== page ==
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Alone - It is 1945, the war ended years ago.

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Sarah Dean 11N Alone It is 1945, the war ended years ago. That war had taken seventy lives from our small village in Devon. Every one knew every body else, you couldn't move without someone talking to you about their son and how their day had been. It was friendly, pleasant, how a small community should be. I grew up in this community with Daddy, Mummy and Nana. We owned a modest house in the out skirts of this village, facing the cool tranquil sea where Sammy the dog loved to play. That water sounded like heaven in the summer. The sea gulls would glide ahead whilst the hills would almost shine in their glory. You've never seen a more miraculous sight than the sun setting over the sea. The aqua marine sea mingles with the fuchsia sky painting a portrait of heaven. Nana used to say that you could get no closer to heaven, whilst still on earth and every one agreed. Nana was a respected woman, wise beyond her years. She was neither my mother's mother nor my father's mother, she lived with us because she loved us and we loved her. Nana met Mummy when she was eight. Mummy was always a wonderer according to Nana, and Nana had found her walking around aimlessly on the highest hill. She had been watching the sun set. Watching the sea join the sky, it's nighttime ritual. Nana always loved the sunset, she seemed part of it. She would sit for hours just gazing at its wonder, just like Mummy. They became firm friends from then, 'sunset friends' as they called themselves and the age difference never seemed to matter. When Mummy met Daddy and had me, Nana fell ill. ...read more.


I believed that life could get no better. We paddled along the sea in the morning, shopped in the day and watched the sun set at night. It never became tedious, it was just girls, women having fun together. The day that changed my life forever was all down to Susan. She had heard about a valentine's dance, which was to be held in the village hall. We spent the day looking for dresses and playing with Susan's make up. I found a dress that was sunset red and matched my auburn hair. It fitted my figure perfectly and Susan by the magic of make up and beauty techniques turned me into a young woman. We approached the hall nervously and tottered gingerly in with our high-heeled shoes. Susan turned many of the men's heads by passing by them with her expensive perfume. We danced as a four and began to forget about the glaring men in the corner. As the music on the gramophone turned to a slow song, the girls were taken to dance. I was left to dance by myself in the corner, looking utterly ridiculous. A young man with a beige shirt finally approached me. He had sandy blonde hair and looked just like the picture of my grandfather that Daddy gave me. We danced whilst I struggled on my heels. He seemed to find it hilarious that I could not possibly dance on these shoes. A new record was put on the gramophone, a real brass band dance number and Alfie, his name as I discovered, was found to be a horrendous dancer just like me. ...read more.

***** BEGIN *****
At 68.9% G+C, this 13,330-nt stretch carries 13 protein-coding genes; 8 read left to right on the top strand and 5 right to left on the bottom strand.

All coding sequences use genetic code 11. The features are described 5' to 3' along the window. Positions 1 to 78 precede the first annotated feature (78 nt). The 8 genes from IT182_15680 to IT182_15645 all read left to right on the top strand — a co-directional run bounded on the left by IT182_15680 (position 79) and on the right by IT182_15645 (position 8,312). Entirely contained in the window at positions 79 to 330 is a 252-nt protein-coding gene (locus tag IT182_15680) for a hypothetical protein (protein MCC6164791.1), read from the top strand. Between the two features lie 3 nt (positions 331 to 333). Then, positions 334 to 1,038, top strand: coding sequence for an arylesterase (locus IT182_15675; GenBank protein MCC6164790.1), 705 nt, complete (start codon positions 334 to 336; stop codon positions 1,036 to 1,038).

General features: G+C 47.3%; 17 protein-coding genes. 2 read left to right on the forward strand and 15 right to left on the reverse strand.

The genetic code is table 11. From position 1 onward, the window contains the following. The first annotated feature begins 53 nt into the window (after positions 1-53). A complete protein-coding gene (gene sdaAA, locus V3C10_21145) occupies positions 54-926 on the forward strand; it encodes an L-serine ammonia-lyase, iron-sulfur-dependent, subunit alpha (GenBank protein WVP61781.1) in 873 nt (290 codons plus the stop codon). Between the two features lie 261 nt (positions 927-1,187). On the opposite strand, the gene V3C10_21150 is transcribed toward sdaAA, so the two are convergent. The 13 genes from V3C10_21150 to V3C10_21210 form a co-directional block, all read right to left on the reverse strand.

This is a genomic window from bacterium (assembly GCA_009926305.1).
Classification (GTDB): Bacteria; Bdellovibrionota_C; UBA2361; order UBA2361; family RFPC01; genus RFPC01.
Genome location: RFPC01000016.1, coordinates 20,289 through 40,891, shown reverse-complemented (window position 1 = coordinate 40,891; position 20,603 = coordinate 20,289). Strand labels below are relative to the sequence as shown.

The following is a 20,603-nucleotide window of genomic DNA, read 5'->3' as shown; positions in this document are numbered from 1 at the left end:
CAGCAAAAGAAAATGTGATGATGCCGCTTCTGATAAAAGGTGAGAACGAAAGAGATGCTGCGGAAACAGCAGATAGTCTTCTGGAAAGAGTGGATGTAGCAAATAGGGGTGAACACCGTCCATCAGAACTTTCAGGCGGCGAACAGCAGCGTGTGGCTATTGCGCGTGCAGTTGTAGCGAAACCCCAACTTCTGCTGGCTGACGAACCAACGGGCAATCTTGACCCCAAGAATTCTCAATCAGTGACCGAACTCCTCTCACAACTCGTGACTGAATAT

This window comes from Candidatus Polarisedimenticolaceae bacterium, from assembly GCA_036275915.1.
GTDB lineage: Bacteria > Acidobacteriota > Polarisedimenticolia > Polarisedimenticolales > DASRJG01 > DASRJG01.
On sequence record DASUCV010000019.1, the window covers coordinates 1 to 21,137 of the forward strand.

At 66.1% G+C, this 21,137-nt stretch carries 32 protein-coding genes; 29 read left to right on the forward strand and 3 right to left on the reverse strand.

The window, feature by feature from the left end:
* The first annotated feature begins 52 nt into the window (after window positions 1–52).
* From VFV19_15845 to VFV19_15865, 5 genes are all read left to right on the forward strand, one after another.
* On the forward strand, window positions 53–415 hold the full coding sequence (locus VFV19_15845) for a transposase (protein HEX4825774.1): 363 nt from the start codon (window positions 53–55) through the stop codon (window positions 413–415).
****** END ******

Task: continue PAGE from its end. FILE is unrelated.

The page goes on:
She got hold of a magazine with pictures of actresses. She declared that she wanted to act on the stage. She had the dreams that I had when I was younger. I of course told her about her father, told her of everything that we did together, the fun we had. I told her about Susan and Betty and Lilly and of course Nana. I showed her the photo of us when we were playing on the hill, by the sunset. I showed her the sunset each night, like a ritual. We would go up there and she would wave to the passing planes, hoping they were daddy and he would wave back. With six years passing I have now realised that there is no hope. The war may have ended but the suffering hasn't. There are many women in the village without partners, without their sweet hearts, me being one of them. I keep thinking of my Alfie, lying amongst thousands of men in their shallow graves, facing towards the heavens. The sunset tonight is pale, pathetic almost as if all hope has gone. Nana always used to say that hope has never gone but I can see my daughter is without a father. She still to this day waves at passing planes- she has hope and dreams that I lost long ago. I look back at the picture of me and Betty and Susan thinking of my youth. I was happy then, I was with friends. Through them I had my lover and my child. As she grows up, she grows away from me, becoming a teenager, rebelling against society and me. She has made her own friends who she sits of the bench with, laughing at passers by. As I look up to the sunset I realise that I am alone. ...read more.

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